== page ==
Tenth Place Reactions

By: Pat Fox, Matt Rechtien, Ryan Token
Date: 11/05/2019

Our long awaited reaction to Tulsa being selected as the tenth best team in the American Athletic Conference at Media Days in mid-October. Pat, Ryan, and Matt explain why they agree or disagree with those results.


I’m not surprised the media picked us tenth in the conference. We finished seventh last year despite having the most talented player in program history since Paul Pressey and a preseason 2nd team All-Conference point guard. If you add in Curran Scott, we lost three of the four best shooters on the team—Jeriah Horne is the only one returning.

Frank Haith has brought in a lot of talent, especially from the transfer market. We haven’t had someone with size like Emmanuel Ugboh since “Big E” (Emmanuel Ezichinonso), but Ugboh can actually play basketball, which is important. Isaiah Hill is the best high school recruit Tulsa has had in a long time and Brandon Rachal looks like a solid wing player, but it’s hard to have much faith in this team with Frank Haith at the helm.

Haith has given us no reason to believe in his five years in charge—or really at any of his other stops—that he can develop talent and get them to mold together as a cohesive unit. He hasn’t won 20 games at TU without Shaq Harrison and James Woodard, aka Danny Manning’s recruits, but that could change this year with our god awful non-conference schedule.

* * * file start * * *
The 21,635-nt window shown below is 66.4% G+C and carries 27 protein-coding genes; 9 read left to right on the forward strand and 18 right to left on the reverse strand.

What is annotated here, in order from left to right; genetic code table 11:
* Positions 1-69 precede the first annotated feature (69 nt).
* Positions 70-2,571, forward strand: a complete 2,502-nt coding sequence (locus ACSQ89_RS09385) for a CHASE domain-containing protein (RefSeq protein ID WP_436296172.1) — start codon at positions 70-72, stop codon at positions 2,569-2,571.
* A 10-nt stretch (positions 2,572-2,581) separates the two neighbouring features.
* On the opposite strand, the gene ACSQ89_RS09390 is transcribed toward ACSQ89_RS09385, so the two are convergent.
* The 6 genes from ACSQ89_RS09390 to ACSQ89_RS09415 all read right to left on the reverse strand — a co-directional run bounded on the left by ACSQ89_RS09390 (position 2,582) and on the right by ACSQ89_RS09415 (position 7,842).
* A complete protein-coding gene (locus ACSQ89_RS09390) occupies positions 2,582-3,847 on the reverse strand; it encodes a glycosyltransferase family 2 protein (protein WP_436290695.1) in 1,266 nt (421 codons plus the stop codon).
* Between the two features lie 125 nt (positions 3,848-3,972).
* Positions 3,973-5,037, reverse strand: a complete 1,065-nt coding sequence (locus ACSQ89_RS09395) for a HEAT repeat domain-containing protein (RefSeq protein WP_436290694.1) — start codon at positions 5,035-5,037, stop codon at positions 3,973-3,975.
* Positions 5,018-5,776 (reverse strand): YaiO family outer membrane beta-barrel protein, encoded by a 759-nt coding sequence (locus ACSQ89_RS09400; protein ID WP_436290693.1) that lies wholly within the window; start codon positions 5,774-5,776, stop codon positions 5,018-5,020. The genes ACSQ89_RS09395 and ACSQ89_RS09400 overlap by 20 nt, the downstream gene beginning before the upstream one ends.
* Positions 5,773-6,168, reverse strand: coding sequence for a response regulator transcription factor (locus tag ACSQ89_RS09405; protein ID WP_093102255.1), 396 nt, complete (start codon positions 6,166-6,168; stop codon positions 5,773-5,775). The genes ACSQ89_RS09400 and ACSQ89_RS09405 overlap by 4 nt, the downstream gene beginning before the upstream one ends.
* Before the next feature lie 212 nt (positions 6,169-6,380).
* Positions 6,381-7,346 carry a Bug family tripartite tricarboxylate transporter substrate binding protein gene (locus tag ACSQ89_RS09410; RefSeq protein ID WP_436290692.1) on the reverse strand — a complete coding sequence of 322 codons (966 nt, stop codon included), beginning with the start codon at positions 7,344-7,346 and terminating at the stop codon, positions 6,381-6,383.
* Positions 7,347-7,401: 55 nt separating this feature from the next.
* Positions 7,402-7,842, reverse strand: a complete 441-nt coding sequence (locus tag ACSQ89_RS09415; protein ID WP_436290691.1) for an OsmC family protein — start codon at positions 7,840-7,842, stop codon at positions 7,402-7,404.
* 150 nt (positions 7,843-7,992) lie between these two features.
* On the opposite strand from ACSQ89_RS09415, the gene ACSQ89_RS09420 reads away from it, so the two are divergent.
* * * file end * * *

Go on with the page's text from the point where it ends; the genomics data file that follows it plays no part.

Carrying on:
I get why TU fans are so critical of Montgomery, but Frank Haith is a much worse coach and TU basketball will always be in the bottom half of the sixth best conference in America with Frank in charge.


I agree with Pat in that I’m not surprised the coaches picked us to finish tenth in the conference. I’m more than used to the #disrespect this point. However, just because I’m not surprised doesn’t mean I agree. Tulsa will finish better than tenth this year, and Frank Haith will continue his good-but-bad streak of always finishing higher than where his teams are picked in the preseason standings.